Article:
CHRIS Scott concedes his Geelong team wouldn't have beaten eventual premier Melbourne in last year's preliminary final even if a bug hadn't ripped through his team, but in his first expansive addressing of the matter says he remains confused that the game wasn't postponed.

At least eight Geelong players took varying degrees of illness into the match won by a rampant Melbourne by 83 points.

"The thing that has shocked me, on reflection, is how, at some point, given the whole environment where we were in, in a hub in Perth … I reckon it was about 1 o'clock game day, the game was 6 o'clock Perth or thereabouts, when I got the call that Lachie Henderson and Jeremy Cameron were crook as well, and that made it six, seven, eight players down, why it didn't really occur to me that the game really shouldn't go on, because we couldn't know for sure," Scott told this week.

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Scott 'very confident' Cats can win flag, Joel's narrow focus

Geelong coach Chris Scott reveals why he's optimistic about his side's premiership chances after a summer of change

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"I just trust the doctors implicitly with these things, but even in hindsight it has occurred to me why I didn't ask the question - how could I guarantee they weren't COVID issues?

"And fortunately they weren't. I didn't consider it until after the fact, and that is the part that surprises me, I must have had a lot on my mind because after the fact it would have been the logical question.

"I know now the conversations were being had behind closed doors. I think the question came from the AFL first. The last thing I want to say on this is this isn't us making excuses. The stronger point for me is it downplays the performance of the opposition and once you look back on it, it was a pretty dominant finals series."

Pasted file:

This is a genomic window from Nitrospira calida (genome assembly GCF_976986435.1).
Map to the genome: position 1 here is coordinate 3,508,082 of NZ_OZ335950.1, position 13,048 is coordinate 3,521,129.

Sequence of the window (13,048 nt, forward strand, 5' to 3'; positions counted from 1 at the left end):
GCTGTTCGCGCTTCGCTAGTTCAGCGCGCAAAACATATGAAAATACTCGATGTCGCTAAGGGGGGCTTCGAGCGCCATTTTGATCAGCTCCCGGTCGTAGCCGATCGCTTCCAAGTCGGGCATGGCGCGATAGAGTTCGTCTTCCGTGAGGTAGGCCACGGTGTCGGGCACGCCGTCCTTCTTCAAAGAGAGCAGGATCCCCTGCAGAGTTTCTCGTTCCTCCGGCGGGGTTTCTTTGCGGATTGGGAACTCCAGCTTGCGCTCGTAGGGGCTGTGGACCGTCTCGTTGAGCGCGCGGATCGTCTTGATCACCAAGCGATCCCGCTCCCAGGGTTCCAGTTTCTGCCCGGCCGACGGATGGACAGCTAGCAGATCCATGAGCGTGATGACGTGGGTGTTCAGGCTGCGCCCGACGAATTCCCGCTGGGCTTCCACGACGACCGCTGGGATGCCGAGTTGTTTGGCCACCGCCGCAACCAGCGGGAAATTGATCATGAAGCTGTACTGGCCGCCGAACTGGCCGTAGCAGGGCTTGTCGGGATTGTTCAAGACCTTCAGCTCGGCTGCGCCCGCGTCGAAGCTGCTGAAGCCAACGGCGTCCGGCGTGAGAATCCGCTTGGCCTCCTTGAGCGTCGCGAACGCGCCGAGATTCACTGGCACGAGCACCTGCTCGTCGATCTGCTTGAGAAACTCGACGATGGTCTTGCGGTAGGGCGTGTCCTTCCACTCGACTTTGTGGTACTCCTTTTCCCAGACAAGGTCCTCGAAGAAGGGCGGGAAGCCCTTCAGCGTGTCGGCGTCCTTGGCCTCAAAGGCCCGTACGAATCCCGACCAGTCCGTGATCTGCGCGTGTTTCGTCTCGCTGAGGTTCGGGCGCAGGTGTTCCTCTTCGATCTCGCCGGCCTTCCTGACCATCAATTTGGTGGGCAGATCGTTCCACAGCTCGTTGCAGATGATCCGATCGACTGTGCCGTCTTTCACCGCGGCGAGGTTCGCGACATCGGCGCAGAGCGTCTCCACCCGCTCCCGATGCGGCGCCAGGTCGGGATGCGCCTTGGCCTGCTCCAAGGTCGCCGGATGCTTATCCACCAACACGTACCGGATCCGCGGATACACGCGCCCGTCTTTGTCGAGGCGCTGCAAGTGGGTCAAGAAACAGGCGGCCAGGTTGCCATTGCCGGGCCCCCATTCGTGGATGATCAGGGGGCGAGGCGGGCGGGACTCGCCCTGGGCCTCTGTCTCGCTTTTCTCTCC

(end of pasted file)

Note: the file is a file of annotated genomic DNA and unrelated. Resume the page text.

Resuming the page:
Melbourne and Geelong clash in a preliminary final at Optus Stadium in 2021. Picture: AFL Photos

Asked if the illnesses hadn’t swept his club if it could have made a second consecutive Grand Final, Scott said: "No. Not the way they played.

"What I will say is even if we didn't have any guys under the weather, I just don't think we were firing as much as you need to, to win a flag, from Jeremy Cameron having three hamstrings to Paddy (Dangerfield) still not being at his best. Brandan Parfitt was a close contact going into the previous week and couldn’t get out of his room and strangely enough did a hamstring in the first quarter.

"We just didn't have enough going our way."

A dejected Patrick Dangerfield after Geelong's preliminary final loss to Melbourne on September 10, 2021. Picture: AFL Photos

In a wide-ranging interview on the eve of his 12th season as Geelong coach, Scott said:

  • The build-up to the 2022 season reminded him of the feelings he had upon entering the coaching landscape in 2011, a season in which Geelong secured a third flag in five seasons;
  • Joel Selwood would be captain for an 11th consecutive season and would be used differently on-field;
  • The Cats had been reinvigorated by off-field personnel changes and indicated his club would embrace a different game plan to the precise and calculated ball movement ones of recent years; and
  • Declared the Cats could win the 2022 premiership.

"Yep, I am very confident of that," Scott said when asked: 'Can you win the 2022 flag'?

"But if you ask the question how many teams can win it, it has never been a bigger group. I think that has been happening over a long period of time.